Bespoke, personal, non-religious funerals

Humanist funerals or memorial ceremonies are important times for family and friends to focus their thoughts on the person who has died where, for those who weren’t religious, a church or other religious service can feel inappropriate. A humanist funeral brings people together to express and share sadness but also to mark the life lived in a way that is simple and sincere. Friends and family greatly appreciate that each humanist funeral is individually written, giving you the flexibility to create an occasion that best fits who your loved one really was and what they meant to those around them.

One in seven people in Britain (7 million people, or 14% of the population) say they would like a humanist funeral when they die, according to figures from YouGov. This proportion of funerals is only expected to grow over time as the UK becomes ever more non-religious. Recent studies suggest that 53% of people in Britain are non-religious, and this figure rises to 71% for under-25s. Around half of them hold humanist beliefs.

Find a humanist funeral celebrant

You’ll be in safe hands with a Humanist Ceremonies™ celebrant. Dedicated, empathetic, and creative people, they will meet with you and listen to your ideas and preferences before creating, writing, and then delivering a truly personal ceremony that reflects exactly what is important to you and what you want from the occasion.

Find a Humanists UK celebrant near you

Humanist Ceremonies™ is the network of non-religious celebrants trained, accredited, insured, and quality-assured by Humanists UK. We are the UK’s longstanding provider of non-religious ceremonies, dating back to 1896, and provide individually-prepared ceremonies to mark important occasions in life such as funerals (as well as namings, weddings, and partnership ceremonies). 98% of feedback about our funerals receives 5/5 ratings for quality.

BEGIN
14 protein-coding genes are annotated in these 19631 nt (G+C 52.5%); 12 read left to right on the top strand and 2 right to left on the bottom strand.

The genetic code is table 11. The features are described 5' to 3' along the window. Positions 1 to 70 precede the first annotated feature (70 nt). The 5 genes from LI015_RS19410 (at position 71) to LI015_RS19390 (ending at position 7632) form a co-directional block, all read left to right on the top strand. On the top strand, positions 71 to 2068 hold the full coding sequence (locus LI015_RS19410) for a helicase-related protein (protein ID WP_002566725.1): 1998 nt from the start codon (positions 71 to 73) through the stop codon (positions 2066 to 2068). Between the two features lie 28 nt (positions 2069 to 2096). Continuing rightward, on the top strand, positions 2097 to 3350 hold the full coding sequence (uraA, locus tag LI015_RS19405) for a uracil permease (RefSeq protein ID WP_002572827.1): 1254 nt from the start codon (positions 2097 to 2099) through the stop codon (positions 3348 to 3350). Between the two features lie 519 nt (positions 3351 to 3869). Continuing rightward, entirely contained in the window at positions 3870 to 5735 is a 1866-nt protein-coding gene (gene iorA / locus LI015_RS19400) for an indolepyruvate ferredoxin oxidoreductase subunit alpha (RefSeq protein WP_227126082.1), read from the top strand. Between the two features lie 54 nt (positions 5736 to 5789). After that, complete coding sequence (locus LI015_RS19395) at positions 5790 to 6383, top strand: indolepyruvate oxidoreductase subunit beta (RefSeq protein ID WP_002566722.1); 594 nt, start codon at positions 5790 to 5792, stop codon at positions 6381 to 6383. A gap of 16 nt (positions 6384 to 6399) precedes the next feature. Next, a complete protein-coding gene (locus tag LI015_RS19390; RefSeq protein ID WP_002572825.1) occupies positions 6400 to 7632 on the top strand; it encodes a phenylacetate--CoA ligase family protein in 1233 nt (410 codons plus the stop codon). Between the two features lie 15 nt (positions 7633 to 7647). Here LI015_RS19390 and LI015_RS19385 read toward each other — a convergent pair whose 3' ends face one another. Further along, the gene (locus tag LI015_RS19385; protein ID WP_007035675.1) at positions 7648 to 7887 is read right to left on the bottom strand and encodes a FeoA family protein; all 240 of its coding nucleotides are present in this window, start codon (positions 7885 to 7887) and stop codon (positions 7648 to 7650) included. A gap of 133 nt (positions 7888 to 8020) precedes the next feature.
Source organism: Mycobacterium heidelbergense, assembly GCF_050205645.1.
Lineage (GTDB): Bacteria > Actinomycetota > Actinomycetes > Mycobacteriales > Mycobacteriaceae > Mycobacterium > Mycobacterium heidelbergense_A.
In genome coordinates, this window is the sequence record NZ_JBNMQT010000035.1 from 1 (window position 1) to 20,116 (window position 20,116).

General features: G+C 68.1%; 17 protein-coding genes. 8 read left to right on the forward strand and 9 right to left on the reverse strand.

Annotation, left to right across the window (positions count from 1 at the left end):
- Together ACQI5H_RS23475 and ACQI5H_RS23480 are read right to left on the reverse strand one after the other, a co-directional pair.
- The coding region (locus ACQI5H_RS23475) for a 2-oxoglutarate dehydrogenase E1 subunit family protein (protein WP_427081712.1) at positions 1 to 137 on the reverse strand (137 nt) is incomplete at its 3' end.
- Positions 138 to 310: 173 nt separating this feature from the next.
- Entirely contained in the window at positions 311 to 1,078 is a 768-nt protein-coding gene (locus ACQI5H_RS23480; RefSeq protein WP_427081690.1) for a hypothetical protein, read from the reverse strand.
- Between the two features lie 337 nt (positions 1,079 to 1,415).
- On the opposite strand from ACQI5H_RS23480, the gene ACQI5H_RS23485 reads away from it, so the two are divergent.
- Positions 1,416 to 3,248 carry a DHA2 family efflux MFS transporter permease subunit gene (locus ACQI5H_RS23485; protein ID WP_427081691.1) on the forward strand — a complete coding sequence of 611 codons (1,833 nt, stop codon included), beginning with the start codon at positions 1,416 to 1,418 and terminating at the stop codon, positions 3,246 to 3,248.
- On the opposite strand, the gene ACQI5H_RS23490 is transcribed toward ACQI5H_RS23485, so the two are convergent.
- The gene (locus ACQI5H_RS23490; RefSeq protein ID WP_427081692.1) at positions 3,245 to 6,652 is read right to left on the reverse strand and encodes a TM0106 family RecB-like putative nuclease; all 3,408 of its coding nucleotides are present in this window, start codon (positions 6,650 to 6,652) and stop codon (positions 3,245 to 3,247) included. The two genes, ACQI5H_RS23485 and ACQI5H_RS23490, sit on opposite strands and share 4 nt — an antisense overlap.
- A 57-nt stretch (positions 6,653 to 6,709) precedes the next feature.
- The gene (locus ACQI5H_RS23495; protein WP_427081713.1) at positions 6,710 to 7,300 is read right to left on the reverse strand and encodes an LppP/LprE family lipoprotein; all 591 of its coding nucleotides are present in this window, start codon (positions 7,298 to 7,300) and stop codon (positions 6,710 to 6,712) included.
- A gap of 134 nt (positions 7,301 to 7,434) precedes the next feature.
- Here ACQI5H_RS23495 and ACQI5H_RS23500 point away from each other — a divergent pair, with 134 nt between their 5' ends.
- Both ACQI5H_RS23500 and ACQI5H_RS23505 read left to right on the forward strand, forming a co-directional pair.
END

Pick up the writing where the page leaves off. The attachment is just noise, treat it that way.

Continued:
Find a Humanists UK celebrant near you

Add your tribute

The Humanist Funeral Tribute Archive is open for submissions from the public, and we estimate that maybe as as one million people alive in the UK today could have stories to add.

Anyone whose loved one has had a humanist funeral with a Humanists UK-accredited celebrant (formerly a British Humanist Association-accredited celebrant) is welcome to submit their tribute to the archive and help us build an evolving record of the lives and personalities that made up the 20th and 21st centuries.

The full Archive is available to access through the Bishopsgate Institute website, where it is preserved for future academic use. The Bishopsgate Institute is also home to the Humanists UK archive.

If you want to make a submission, you should first of all contact the celebrant who conducted the funeral to ask them to submit it. Or, if this isn’t possible, please email us at ceremonies-archive@humanism.org.uk, along with the name of the celebrant who took the funeral, a copy of the consent form (PDF/Word), the tribute or eulogy (taken from the funeral ceremony), and any photos you wish to provide.